More Details Emerging On Montana Social Services Budget Restorations
Pieces of the state budget that fell apart over the last year and a half are starting to get put back together. Last week, Governor Steve Bullock released a plan that outlined $45 million in budget restorations now that the state has collected more revenue than was forecast last year.
Most of the restorations are going to the state health department, which took the biggest budget cuts in January and reduced services for the poor, elderly and disabled.
But Heather O’Loughlin, the Co-Director of the Montana Budget and Policy Center, says the $30 million being put back into the state’s health care spending isn’t enough to make up for what was lost.
“That still leaves the department with a fairly big gap,” O'Loughlin says.
The Budget and Policy Center advocates for social services for low income Montanans.
O’Loughlin says the budget restoration announced by the Bullock administration adds up to roughly one fourth of the money cut from the state’s health department this budgeting cycle.
The governor’s office says it will restore cuts in pay for health care providers who take Medicaid, and again pay for some assistance programs for people who require behavioral health and development disabilities.
But other programs, like housing services for at-risk teen moms, and some on-going care services for the elderly didn’t get their funding restored.
And O’Loughlin says that even some the programs that are getting funded restored, long term damage has been done. Offices have closed and staff laid off.
“It is not as easy to just simply restore the funds at this point. We’re hopeful that the department will find a way to build these services back up, but we are certaily not where we were prior to the 2017 (legislative) session.”
Governor Bullock had some flexibility for how he could put money back into agencies, but his hands were tied on the amount. During last year’s special legislative session lawmakers approved a plan for how much money could be restored to state agencies if revenues came in above projections, which ended up happening.
During a press conference this week, Bullock said he did what was possible to make department programs whole.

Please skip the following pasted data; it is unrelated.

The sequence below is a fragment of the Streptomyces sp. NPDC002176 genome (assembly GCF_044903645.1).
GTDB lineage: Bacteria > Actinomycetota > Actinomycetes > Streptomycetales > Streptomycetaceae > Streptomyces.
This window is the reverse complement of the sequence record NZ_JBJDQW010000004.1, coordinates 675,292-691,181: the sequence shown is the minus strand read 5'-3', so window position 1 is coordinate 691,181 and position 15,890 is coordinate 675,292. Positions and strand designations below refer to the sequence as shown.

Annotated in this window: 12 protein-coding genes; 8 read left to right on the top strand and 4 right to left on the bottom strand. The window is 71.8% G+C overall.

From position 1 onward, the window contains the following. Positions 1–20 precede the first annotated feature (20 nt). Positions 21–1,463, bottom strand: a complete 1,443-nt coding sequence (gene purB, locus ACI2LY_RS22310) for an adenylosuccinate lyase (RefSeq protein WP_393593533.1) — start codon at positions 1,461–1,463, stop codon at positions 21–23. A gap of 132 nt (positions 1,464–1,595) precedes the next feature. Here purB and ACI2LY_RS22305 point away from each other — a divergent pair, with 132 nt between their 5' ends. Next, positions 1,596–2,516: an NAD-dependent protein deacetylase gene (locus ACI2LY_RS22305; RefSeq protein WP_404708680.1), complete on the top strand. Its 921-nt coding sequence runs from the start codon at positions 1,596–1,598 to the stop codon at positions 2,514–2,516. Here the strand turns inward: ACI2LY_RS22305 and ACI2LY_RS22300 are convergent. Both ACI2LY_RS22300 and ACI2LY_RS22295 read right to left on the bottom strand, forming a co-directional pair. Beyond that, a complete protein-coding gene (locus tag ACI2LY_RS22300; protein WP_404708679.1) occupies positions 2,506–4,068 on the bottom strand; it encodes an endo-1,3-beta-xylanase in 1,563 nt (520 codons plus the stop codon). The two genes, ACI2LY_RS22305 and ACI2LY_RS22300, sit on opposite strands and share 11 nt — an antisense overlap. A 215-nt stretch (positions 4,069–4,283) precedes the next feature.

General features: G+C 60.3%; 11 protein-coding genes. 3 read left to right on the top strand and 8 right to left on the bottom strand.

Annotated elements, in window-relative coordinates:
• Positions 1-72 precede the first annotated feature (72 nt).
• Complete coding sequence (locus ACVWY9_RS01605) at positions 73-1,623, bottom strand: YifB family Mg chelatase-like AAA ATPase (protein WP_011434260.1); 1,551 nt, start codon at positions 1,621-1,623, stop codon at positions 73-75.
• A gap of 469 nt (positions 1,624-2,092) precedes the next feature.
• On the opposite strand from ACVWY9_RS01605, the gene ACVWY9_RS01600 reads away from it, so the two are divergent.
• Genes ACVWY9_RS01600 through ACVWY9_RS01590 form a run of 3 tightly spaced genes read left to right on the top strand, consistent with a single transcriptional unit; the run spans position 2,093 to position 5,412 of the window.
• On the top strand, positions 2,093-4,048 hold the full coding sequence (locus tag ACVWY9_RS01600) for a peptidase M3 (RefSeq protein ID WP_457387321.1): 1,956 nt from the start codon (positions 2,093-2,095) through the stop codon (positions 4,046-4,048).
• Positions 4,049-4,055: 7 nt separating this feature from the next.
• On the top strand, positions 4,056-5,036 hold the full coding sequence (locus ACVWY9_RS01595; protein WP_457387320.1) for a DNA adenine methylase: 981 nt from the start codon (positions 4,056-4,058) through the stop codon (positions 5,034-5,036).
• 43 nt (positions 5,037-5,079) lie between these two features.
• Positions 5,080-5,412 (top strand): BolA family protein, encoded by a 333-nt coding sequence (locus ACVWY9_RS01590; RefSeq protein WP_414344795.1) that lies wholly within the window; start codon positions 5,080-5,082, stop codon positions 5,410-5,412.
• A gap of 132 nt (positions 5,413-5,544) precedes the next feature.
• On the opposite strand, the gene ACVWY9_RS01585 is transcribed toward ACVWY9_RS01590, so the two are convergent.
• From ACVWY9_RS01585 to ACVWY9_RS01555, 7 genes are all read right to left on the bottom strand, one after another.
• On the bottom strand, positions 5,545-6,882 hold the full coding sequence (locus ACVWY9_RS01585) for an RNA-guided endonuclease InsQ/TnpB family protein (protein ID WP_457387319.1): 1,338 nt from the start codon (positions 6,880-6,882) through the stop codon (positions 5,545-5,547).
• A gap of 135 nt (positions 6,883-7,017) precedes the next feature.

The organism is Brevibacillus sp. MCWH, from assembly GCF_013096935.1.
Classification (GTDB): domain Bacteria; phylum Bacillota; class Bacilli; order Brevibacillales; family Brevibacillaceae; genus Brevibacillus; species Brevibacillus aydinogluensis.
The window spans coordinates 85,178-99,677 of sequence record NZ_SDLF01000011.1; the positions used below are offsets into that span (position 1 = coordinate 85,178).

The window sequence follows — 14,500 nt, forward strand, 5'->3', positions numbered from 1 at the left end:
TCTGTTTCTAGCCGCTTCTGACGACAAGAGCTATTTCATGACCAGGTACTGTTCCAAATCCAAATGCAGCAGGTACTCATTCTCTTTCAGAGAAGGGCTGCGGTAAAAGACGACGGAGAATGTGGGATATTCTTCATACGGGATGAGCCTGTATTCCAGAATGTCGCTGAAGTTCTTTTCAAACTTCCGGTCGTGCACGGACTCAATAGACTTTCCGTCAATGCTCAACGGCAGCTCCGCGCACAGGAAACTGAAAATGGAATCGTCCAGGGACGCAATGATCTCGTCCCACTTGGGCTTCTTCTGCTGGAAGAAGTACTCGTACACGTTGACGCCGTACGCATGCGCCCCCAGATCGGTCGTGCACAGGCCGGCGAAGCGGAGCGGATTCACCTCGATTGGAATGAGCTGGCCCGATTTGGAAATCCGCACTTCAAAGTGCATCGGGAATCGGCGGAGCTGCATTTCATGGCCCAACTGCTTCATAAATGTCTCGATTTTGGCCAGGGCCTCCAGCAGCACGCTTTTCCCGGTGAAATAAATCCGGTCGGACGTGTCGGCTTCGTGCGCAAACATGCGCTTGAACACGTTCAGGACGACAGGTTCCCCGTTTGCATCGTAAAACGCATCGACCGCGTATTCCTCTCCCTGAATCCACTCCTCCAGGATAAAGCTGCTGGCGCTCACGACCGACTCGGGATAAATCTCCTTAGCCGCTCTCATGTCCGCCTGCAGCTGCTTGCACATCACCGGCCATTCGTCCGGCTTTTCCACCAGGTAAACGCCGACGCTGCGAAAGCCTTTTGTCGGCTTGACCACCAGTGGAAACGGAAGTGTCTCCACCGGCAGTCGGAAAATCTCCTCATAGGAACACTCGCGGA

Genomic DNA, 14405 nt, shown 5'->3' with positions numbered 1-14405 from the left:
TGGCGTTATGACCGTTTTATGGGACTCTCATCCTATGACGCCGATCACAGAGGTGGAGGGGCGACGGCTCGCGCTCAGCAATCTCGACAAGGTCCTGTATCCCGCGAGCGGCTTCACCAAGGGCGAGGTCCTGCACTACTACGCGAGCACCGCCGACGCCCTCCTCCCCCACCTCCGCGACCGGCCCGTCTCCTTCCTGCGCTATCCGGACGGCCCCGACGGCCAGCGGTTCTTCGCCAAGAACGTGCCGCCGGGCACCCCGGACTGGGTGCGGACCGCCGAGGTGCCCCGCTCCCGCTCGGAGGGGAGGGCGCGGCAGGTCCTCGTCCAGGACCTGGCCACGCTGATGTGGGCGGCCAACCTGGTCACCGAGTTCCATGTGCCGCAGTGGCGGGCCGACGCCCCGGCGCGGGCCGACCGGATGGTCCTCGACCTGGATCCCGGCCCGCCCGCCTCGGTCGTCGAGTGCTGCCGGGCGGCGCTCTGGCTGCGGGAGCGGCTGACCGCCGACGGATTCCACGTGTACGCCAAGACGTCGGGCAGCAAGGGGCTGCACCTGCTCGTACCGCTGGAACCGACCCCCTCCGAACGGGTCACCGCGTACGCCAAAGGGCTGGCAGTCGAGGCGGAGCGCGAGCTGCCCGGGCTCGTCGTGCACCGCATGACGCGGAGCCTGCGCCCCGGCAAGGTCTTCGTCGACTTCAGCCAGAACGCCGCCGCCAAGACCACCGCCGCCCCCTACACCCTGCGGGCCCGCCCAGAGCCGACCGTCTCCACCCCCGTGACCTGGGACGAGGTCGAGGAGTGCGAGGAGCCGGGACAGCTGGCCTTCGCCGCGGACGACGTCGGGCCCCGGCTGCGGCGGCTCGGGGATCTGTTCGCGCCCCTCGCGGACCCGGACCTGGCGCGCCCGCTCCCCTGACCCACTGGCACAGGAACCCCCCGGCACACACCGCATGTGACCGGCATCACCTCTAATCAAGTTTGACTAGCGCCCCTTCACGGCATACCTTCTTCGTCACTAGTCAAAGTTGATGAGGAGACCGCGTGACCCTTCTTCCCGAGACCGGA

“We were unable to make all of the restorations, certainly, that I and my administration would have prefered. We did the best we could with the limited restoration dollars that we had,” Bullock said.
But O’Loughlin says the exact details of how, or which, providers will get funding restored are unclear.
And, she says, some of the restoration money is going to programs that weren't actually cut during last year’s special session.
“I think what we’ve really been wanting to know a little bit more about is how some of the funds will be used that appear to be new dollars, new obligations that the department has that are not necessarily connect to the cuts that were made.”
For example, she says some of the money has been set aside for programs that help abused and neglected kids, and other money is allocated for the Montana State Hospital.
While there are questions about Governor Bullock allocating some budget restoration funds to areas that weren’t directly cut, like parts of state’s struggling foster care system, a couple of prominent lawmakers say it’s nothing to cry foul over.
Representative Nancy Ballance is the Republican chair of the Legislative Finance Committee.
“I think he did what was intended," Ballance says. "And I have not seen anything that raised a red flag for me that said it was outside of the boundaries that were set by the Legislature.”
Democratic Senator Mary Caferro chairs the health department’s legislative oversight committee. She says providers who serve people on Medicaid are still awaiting for the details about how money is going to start flowing back into their organizations.
Caferro is glad an initial plan is set, but she says even when it’s finalized there will still be a gap in the services need by Montanans with behavior health issues and developmental disabilities.
“There is a long ways to go. Our work is just beginning. And $49.2 million in cuts, $30.5 restored. We can argue if the places were right, wrong, or whatever. But it’s a good start and now it’s time to get going,” Caferro says.
The Department of Public Health and Human Services is expected to take public comment later this month on their plans to restore parts of their budget cut over the last year and a half.
Governor Bullock will issue a new budget outlining the administration's priorities for the next two years in November.